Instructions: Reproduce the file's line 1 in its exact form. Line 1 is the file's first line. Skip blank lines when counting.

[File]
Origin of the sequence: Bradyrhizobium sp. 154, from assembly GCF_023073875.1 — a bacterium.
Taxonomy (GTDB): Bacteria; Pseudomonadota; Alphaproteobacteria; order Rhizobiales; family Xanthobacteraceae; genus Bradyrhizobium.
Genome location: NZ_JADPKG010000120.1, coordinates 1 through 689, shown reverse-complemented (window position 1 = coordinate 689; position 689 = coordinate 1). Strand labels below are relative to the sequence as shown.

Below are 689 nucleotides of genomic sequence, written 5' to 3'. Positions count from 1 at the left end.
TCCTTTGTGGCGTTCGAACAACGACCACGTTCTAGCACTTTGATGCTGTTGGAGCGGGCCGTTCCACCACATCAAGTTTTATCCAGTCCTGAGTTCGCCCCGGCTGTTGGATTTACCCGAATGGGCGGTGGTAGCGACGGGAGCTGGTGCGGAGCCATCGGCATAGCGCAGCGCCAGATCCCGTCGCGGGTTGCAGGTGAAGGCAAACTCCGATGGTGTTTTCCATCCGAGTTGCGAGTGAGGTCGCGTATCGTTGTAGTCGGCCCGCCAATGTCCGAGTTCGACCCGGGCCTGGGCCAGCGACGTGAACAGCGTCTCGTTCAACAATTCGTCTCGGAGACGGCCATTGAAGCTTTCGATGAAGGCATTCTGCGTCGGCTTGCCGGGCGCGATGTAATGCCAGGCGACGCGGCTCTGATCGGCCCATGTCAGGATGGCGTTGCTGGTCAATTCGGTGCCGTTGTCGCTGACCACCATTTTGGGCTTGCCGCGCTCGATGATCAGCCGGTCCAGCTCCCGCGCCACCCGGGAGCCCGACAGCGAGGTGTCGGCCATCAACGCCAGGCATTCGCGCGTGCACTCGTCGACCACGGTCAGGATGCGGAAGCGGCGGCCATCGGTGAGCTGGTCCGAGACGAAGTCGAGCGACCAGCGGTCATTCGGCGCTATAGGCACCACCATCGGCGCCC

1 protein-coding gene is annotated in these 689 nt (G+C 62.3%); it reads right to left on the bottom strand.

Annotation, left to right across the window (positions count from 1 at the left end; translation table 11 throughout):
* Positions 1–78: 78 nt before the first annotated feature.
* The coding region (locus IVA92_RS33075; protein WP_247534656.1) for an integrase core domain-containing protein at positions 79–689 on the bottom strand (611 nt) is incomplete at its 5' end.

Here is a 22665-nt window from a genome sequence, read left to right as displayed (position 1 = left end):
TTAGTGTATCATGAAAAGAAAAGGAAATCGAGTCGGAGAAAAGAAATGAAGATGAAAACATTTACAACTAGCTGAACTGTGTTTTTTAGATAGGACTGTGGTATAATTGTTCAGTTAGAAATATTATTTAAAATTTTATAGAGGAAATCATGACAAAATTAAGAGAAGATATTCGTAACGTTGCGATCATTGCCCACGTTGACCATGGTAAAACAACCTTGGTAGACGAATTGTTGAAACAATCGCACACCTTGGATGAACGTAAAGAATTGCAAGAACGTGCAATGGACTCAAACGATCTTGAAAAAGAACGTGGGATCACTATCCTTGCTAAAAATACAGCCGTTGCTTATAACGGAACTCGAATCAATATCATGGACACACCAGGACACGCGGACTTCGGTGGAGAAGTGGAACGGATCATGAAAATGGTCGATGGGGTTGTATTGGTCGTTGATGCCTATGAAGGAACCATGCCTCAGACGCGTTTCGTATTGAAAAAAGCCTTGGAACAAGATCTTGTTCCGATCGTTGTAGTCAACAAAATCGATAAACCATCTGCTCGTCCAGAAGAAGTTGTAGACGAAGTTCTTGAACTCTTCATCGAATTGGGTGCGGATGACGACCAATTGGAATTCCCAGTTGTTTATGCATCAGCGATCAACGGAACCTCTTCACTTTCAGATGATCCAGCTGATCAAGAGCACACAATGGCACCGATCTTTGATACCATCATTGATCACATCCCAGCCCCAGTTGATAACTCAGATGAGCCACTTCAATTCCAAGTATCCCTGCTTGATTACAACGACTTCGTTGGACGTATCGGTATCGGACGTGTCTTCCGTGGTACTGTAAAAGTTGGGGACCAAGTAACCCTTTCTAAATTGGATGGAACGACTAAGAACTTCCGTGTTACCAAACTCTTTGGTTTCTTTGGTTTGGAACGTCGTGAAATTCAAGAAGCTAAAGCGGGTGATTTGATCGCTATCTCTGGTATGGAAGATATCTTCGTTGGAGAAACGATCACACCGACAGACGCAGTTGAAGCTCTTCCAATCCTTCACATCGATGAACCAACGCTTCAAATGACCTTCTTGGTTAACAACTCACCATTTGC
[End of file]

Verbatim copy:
Origin of the sequence: Bradyrhizobium sp. 154, from assembly GCF_023073875.1 — a bacterium.